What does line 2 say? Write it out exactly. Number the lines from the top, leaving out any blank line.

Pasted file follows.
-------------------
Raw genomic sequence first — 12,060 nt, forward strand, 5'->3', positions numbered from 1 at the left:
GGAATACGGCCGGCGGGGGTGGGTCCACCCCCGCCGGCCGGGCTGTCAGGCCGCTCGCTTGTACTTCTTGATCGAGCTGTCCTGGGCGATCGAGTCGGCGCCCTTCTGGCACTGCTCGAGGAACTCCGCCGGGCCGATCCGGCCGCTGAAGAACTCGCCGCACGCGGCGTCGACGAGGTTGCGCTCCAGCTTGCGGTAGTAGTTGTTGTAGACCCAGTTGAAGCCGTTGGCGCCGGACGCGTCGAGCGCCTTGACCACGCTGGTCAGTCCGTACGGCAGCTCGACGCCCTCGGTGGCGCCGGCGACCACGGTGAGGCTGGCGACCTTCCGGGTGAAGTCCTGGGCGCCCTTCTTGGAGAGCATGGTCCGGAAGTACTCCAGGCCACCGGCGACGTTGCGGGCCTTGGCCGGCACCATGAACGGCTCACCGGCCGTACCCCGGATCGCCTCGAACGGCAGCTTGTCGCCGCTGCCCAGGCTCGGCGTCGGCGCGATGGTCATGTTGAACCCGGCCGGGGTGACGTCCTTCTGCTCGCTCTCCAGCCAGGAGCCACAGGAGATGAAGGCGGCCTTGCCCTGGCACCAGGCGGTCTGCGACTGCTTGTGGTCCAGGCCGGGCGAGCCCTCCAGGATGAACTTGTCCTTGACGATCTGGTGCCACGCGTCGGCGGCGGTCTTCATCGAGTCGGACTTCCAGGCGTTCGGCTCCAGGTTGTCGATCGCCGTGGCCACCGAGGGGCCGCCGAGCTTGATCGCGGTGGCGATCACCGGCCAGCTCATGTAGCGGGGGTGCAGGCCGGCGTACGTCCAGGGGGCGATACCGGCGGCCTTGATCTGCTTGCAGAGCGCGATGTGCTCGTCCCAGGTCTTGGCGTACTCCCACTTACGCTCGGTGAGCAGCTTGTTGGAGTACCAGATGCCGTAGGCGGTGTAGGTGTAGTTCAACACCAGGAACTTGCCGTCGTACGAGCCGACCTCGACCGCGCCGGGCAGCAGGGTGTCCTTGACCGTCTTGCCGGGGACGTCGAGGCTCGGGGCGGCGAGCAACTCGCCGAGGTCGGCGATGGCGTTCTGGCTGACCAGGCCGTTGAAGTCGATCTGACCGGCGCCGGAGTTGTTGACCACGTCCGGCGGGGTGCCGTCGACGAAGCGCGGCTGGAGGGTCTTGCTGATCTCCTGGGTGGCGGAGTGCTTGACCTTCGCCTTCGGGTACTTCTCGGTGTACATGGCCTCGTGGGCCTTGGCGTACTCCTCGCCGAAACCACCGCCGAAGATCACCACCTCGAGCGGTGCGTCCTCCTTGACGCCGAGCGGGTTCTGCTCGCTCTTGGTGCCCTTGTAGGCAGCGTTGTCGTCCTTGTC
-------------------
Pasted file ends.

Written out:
GGAATACGGCCGGCGGGGGTGGGTCCACCCCCGCCGGCCGGGCTGTCAGGCCGCTCGCTTGTACTTCTTGATCGAGCTGTCCTGGGCGATCGAGTCGGCGCCCTTCTGGCACTGCTCGAGGAACTCCGCCGGGCCGATCCGGCCGCTGAAGAACTCGCCGCACGCGGCGTCGACGAGGTTGCGCTCCAGCTTGCGGTAGTAGTTGTTGTAGACCCAGTTGAAGCCGTTGGCGCCGGACGCGTCGAGCGCCTTGACCACGCTGGTCAGTCCGTACGGCAGCTCGACGCCCTCGGTGGCGCCGGCGACCACGGTGAGGCTGGCGACCTTCCGGGTGAAGTCCTGGGCGCCCTTCTTGGAGAGCATGGTCCGGAAGTACTCCAGGCCACCGGCGACGTTGCGGGCCTTGGCCGGCACCATGAACGGCTCACCGGCCGTACCCCGGATCGCCTCGAACGGCAGCTTGTCGCCGCTGCCCAGGCTCGGCGTCGGCGCGATGGTCATGTTGAACCCGGCCGGGGTGACGTCCTTCTGCTCGCTCTCCAGCCAGGAGCCACAGGAGATGAAGGCGGCCTTGCCCTGGCACCAGGCGGTCTGCGACTGCTTGTGGTCCAGGCCGGGCGAGCCCTCCAGGATGAACTTGTCCTTGACGATCTGGTGCCACGCGTCGGCGGCGGTCTTCATCGAGTCGGACTTCCAGGCGTTCGGCTCCAGGTTGTCGATCGCCGTGGCCACCGAGGGGCCGCCGAGCTTGATCGCGGTGGCGATCACCGGCCAGCTCATGTAGCGGGGGTGCAGGCCGGCGTACGTCCAGGGGGCGATACCGGCGGCCTTGATCTGCTTGCAGAGCGCGATGTGCTCGTCCCAGGTCTTGGCGTACTCCCACTTACGCTCGGTGAGCAGCTTGTTGGAGTACCAGATGCCGTAGGCGGTGTAGGTGTAGTTCAACACCAGGAACTTGCCGTCGTACGAGCCGACCTCGACCGCGCCGGGCAGCAGGGTGTCCTTGACCGTCTTGCCGGGGACGTCGAGGCTCGGGGCGGCGAGCAACTCGCCGAGGTCGGCGATGGCGTTCTGGCTGACCAGGCCGTTGAAGTCGATCTGACCGGCGCCGGAGTTGTTGACCACGTCCGGCGGGGTGCCGTCGACGAAGCGCGGCTGGAGGGTCTTGCTGATCTCCTGGGTGGCGGAGTGCTTGACCTTCGCCTTCGGGTACTTCTCGGTGTACATGGCCTCGTGGGCCTTGGCGTACTCCTCGCCGAAACCACCGCCGAAGATCACCACCTCGAGCGGTGCGTCCTCCTTGACGCCGAGCGGGTTCTGCTCGCTCTTGGTGCCCTTGTAGGCAGCGTTGTCGTCCTTGTC